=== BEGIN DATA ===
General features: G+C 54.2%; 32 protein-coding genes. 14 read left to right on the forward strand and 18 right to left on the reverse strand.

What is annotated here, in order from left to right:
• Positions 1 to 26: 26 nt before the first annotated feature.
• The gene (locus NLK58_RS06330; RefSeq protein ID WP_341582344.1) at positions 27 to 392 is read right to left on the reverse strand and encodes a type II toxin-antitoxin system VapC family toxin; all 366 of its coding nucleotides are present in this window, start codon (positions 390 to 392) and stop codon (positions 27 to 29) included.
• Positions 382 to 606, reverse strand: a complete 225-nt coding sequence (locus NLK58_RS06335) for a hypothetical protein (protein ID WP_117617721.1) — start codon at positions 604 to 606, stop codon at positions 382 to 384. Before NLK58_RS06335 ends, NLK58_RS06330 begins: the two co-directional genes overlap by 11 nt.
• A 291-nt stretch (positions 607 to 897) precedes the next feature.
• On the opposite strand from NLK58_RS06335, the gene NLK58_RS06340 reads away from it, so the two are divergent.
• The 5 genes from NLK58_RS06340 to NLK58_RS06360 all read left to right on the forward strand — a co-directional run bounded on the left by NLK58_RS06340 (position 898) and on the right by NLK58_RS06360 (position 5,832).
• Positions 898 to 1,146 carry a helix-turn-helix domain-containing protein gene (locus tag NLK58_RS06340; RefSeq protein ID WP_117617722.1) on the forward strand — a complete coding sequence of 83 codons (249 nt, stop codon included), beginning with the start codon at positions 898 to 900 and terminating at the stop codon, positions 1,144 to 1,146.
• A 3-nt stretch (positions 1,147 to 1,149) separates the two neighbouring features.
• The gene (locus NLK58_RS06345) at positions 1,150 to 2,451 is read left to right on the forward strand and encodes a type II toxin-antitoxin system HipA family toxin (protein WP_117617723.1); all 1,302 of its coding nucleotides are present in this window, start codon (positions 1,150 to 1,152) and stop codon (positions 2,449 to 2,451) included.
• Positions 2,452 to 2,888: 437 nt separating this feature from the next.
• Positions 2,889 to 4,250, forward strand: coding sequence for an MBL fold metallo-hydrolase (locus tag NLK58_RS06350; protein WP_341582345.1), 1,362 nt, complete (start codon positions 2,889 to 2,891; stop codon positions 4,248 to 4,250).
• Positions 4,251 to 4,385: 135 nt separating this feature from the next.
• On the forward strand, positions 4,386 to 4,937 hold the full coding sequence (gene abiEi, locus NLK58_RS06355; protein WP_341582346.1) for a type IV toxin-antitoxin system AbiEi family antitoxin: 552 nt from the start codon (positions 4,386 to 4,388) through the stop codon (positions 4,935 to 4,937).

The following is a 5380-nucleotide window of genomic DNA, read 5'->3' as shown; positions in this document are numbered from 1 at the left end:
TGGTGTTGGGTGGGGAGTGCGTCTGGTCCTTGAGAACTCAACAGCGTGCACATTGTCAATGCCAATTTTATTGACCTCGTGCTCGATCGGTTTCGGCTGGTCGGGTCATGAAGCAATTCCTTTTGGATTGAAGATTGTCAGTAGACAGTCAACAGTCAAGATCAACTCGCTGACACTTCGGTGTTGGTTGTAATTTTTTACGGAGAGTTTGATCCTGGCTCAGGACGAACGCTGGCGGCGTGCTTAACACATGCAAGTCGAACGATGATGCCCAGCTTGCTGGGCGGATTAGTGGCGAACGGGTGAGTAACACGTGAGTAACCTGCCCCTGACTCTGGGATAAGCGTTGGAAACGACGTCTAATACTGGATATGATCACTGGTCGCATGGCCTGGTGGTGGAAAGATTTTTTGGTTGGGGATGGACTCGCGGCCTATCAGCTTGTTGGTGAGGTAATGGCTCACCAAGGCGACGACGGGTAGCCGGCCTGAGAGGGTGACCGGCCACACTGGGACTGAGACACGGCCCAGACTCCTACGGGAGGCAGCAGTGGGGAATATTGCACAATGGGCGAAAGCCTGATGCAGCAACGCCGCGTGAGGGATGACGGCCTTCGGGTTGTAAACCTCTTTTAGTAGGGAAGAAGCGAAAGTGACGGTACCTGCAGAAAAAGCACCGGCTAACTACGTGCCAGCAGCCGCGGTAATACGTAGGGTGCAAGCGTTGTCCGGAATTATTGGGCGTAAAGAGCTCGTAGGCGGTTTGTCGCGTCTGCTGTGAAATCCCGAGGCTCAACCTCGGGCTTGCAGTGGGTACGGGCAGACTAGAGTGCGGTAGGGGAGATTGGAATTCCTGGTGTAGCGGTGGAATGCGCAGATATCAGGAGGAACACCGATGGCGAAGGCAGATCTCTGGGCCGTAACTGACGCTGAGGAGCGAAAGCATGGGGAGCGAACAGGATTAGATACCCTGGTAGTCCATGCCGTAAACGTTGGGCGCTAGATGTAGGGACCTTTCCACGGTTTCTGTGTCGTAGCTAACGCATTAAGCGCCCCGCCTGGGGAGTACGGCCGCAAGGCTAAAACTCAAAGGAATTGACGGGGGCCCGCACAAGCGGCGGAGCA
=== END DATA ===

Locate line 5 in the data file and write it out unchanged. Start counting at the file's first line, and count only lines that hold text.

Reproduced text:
• Positions 382 to 606, reverse strand: a complete 225-nt coding sequence (locus NLK58_RS06335) for a hypothetical protein (protein ID WP_117617721.1) — start codon at positions 604 to 606, stop codon at positions 382 to 384. Before NLK58_RS06335 ends, NLK58_RS06330 begins: the two co-directional genes overlap by 11 nt.